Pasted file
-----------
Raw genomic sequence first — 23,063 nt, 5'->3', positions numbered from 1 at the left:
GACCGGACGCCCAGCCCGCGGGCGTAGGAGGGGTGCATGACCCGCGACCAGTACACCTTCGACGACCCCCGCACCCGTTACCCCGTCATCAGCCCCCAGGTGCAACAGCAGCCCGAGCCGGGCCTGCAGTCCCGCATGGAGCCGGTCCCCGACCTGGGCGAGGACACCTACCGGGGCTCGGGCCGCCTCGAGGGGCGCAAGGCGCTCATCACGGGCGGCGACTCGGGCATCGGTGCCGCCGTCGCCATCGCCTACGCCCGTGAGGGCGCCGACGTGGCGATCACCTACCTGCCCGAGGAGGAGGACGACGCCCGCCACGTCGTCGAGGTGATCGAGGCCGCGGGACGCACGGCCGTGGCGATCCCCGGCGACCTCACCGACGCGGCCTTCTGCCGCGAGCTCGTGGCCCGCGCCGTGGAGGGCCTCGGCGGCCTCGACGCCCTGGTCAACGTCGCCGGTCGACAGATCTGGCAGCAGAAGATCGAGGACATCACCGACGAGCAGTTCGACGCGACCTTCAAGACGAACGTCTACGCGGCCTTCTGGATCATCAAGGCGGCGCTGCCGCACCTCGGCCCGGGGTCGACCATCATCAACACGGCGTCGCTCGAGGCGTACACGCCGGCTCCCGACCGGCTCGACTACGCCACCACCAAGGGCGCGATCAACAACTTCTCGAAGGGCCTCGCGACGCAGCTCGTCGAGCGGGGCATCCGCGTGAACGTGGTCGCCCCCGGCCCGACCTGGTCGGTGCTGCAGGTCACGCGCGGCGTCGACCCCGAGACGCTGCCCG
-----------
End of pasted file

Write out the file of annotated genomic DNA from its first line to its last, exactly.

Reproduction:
Raw genomic sequence first — 23,063 nt, 5'->3', positions numbered from 1 at the left:
GACCGGACGCCCAGCCCGCGGGCGTAGGAGGGGTGCATGACCCGCGACCAGTACACCTTCGACGACCCCCGCACCCGTTACCCCGTCATCAGCCCCCAGGTGCAACAGCAGCCCGAGCCGGGCCTGCAGTCCCGCATGGAGCCGGTCCCCGACCTGGGCGAGGACACCTACCGGGGCTCGGGCCGCCTCGAGGGGCGCAAGGCGCTCATCACGGGCGGCGACTCGGGCATCGGTGCCGCCGTCGCCATCGCCTACGCCCGTGAGGGCGCCGACGTGGCGATCACCTACCTGCCCGAGGAGGAGGACGACGCCCGCCACGTCGTCGAGGTGATCGAGGCCGCGGGACGCACGGCCGTGGCGATCCCCGGCGACCTCACCGACGCGGCCTTCTGCCGCGAGCTCGTGGCCCGCGCCGTGGAGGGCCTCGGCGGCCTCGACGCCCTGGTCAACGTCGCCGGTCGACAGATCTGGCAGCAGAAGATCGAGGACATCACCGACGAGCAGTTCGACGCGACCTTCAAGACGAACGTCTACGCGGCCTTCTGGATCATCAAGGCGGCGCTGCCGCACCTCGGCCCGGGGTCGACCATCATCAACACGGCGTCGCTCGAGGCGTACACGCCGGCTCCCGACCGGCTCGACTACGCCACCACCAAGGGCGCGATCAACAACTTCTCGAAGGGCCTCGCGACGCAGCTCGTCGAGCGGGGCATCCGCGTGAACGTGGTCGCCCCCGGCCCGACCTGGTCGGTGCTGCAGGTCACGCGCGGCGTCGACCCCGAGACGCTGCCCG